Now that the future tax rules for company cars are clear and the supply of electric cars is constantly increasing, the electrification of the fleet is gaining momentum in many companies. For both small and large companies, this transition involves more than just the purchase of a hybrid or electric vehicle. Below we look at a number of important points to consider when electrifying your fleet.
The right car for every driver
The choice of a company car is usually dictated by the total cost price (TCO) of the car. Car taxation is an important part of this and means that plug-in hybrids and cars with only an internal combustion engine will eventually no longer be interesting (fiscally). However, taxation should not be the only determining factor.
For example, it is best to base the composition of the fleet on the different driving profiles within the company. An electric car will be of interest mainly to employees who use it to commute to work and for family travel. For employees who have to travel regularly to customers, a plug-in hybrid will be more appropriate. This will allow them to continue driving long distances, while the electric driving range will cover commuting.
Charging infrastructure: map out all costs
No electric vehicle without charging infrastructure. The provision of charging points involves more than just the installation of charging points in the office or at the employee's home. Check whether the existing electricity infrastructure is prepared for the installation of one or more charging stations. Installing a new cubicle in the office is often a major investment, and unforeseen cabling work at the employee's home can also result in additional costs.
Given the ever-rising electricity prices, a smart and sustainable electricity supply is more than ever a must. The investment in (additional) solar panels and intelligent charging systems is therefore inextricably linked to the electrification of every vehicle fleet. Companies are an important link to an extensive public charging network in Belgium and are therefore today receiving government support in the form of tax breaks. The faster the investments in charging infrastructure, the greater the tax benefit will be. For example, investments in public charging infrastructure enjoy a temporarily increased tax cost deduction and PV installations enjoy an investment deduction.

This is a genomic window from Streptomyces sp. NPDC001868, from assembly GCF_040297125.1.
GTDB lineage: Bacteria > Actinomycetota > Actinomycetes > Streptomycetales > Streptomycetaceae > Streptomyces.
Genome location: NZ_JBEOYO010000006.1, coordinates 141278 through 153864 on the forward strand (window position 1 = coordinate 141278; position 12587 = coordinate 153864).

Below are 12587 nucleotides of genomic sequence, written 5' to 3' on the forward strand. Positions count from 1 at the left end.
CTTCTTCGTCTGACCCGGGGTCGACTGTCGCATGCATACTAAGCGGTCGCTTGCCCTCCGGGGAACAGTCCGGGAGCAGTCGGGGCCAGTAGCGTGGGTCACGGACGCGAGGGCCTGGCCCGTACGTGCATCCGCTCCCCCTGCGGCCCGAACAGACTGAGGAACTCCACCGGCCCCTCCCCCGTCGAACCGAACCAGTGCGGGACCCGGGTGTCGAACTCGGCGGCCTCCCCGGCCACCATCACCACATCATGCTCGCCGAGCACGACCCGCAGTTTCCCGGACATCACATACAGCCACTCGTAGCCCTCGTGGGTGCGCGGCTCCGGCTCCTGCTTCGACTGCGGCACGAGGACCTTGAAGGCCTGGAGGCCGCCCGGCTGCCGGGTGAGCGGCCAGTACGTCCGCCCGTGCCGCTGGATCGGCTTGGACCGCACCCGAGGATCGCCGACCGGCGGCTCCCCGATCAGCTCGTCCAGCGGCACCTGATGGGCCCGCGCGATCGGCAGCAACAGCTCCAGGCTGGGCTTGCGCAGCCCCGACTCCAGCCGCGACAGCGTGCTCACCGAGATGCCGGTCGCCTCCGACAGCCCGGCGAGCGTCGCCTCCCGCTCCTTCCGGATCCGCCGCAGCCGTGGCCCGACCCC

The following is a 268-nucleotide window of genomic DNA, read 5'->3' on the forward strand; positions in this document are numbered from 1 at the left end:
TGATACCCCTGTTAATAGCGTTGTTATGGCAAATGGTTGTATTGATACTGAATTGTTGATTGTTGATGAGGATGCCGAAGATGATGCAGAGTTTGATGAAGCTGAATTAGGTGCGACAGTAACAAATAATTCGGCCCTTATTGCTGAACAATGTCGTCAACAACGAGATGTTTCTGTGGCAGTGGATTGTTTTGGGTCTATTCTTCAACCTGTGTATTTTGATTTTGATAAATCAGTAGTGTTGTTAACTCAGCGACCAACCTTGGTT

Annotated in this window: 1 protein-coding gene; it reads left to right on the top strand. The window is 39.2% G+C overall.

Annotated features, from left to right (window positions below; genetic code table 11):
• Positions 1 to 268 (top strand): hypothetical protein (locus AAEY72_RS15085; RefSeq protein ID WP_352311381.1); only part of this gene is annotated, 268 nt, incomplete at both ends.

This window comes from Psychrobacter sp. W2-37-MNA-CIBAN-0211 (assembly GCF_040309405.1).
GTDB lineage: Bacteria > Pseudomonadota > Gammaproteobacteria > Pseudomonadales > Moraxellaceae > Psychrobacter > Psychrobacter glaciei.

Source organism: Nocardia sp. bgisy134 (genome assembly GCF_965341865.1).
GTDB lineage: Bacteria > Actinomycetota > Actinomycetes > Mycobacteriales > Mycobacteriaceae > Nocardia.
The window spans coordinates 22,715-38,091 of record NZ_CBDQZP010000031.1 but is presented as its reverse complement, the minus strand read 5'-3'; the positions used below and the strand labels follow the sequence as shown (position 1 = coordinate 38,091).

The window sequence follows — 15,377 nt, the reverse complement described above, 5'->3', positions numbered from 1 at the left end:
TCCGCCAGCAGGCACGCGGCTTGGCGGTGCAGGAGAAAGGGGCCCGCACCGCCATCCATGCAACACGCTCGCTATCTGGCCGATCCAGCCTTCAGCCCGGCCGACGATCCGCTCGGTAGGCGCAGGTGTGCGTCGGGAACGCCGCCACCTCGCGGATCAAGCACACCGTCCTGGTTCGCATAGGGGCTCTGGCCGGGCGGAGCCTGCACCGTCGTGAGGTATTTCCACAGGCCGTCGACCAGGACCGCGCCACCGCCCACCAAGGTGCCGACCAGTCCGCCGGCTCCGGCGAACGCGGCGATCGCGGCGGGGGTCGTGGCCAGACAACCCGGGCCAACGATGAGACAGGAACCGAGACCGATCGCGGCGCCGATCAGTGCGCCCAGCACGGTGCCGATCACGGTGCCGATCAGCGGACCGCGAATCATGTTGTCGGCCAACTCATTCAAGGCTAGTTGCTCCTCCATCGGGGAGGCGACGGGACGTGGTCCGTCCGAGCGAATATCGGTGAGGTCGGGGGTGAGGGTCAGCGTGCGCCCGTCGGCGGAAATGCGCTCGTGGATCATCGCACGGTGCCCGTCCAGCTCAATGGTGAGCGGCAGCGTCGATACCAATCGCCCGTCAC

Do not lose sight of the car policy
The agreements on the use of the company car between employer and employee are laid down in an agreement, the car policy. The electrification of the car fleet therefore entails a necessary adjustment. For example, you need to make clear agreements about when you can charge the car at the office, what happens to the charging infrastructure installed at home if the employee moves or is dismissed, and whether the use of the more expensive quick chargers along the road will be limited.
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